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Iran’s biggest oil and gas projects need foreign funding to move forward.
Iran’s biggest oil and gas projects need foreign funding to move forward.

Zanganeh Invites China Private Investors

Zanganeh Invites China Private Investors

Oil Minister Bijan Namdar Zanganeh called on China's private sector on Tuesday to invest in Iran's oil industry.
He made the statement in a meeting with a Chinese delegation headed by Wang Yanguo, vice chairman and secretary-general of China International Chamber of Commerce for the Private Sector, in Tehran on Tuesday, IRNA reported.
"Iran and China have close and broad-ranging ties, especially in the energy sector," Zanganeh said, hoping that the meeting would help attract Chinese private investors to Iran.
The plea came on the heels of a parliamentary hearing in which the minister said Iran's biggest oil and gas projects need foreign funding to move forward.
Sanctions imposed over Tehran's nuclear dispute at the turn of the decade forced a U-turn on western energy companies and provided the Chinese with a windfall opportunity to assume a bigger role in Iran's oil and gas ventures.
During the sanctions, Iran was deprived of cash and know-how to develop its oil sector. The country slipped from the ranks of OPEC's top producers while crude exports were limited to a handful of Asian buyers, including China.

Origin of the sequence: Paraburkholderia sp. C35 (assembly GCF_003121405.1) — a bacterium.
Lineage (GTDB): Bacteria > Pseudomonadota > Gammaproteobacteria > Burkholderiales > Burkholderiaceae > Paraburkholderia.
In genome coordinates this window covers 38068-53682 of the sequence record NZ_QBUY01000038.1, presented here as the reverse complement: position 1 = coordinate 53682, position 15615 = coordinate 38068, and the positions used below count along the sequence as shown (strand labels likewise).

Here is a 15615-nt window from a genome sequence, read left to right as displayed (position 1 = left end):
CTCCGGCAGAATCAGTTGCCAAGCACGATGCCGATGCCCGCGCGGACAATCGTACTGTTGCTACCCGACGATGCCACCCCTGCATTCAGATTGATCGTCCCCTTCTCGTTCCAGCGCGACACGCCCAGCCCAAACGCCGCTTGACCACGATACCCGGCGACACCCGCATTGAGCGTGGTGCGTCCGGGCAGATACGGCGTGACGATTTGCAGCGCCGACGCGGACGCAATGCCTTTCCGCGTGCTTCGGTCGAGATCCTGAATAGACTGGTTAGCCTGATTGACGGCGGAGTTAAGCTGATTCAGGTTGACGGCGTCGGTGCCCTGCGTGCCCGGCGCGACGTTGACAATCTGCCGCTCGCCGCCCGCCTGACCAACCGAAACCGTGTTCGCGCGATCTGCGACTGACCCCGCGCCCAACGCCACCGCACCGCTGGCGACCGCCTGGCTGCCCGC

Wang said Iran, as China's "old friend with rich oil and gas resources", can help the East Asian nation meet its energy requirements.
"Private Chinese investors can collaborate in different investment areas, including petrochemical and oil," he added.
China's presence in Iran's energy market, largely led by state companies with stronger financial and operational muscle, has not been particularly outstanding.
China National Petroleum Corporation, was handed the first development phase of North and South Azadegan oilfields. It was booted out of South Azadegan in 2014 after repeated delays in fulfilling its contractual obligations, although it has reportedly fared better in the North project.
CNPC is part of a consortium, led by French energy major Total, to develop an offshore project in Iran's South Pars Gas Field in the Persian Gulf. It holds a 30% stake in the project alongside Iran's Petropars with 19.9 % as minority shareholders.
Sinopec also developed the first phase of Yadavaran Oilfield during the sanctions. The Beijing-based firm is committed to expanding Abadan Oil Refinery, Iran's oldest crude processing facility, in an investment worth around $3 billion.
China has continued to ship the bulk of Iran's crude exports since sanctions were eased in Jan. 2016. It bought 685,150 barrels a day from Iran in October, down 11.5% from the same time last year, but still more than India (467,600 bpd), Japan (165,535 bpd) and South Korea (426,710 bpd). China's Iranian crude imports between January and October were close to 635,000 barrels daily.

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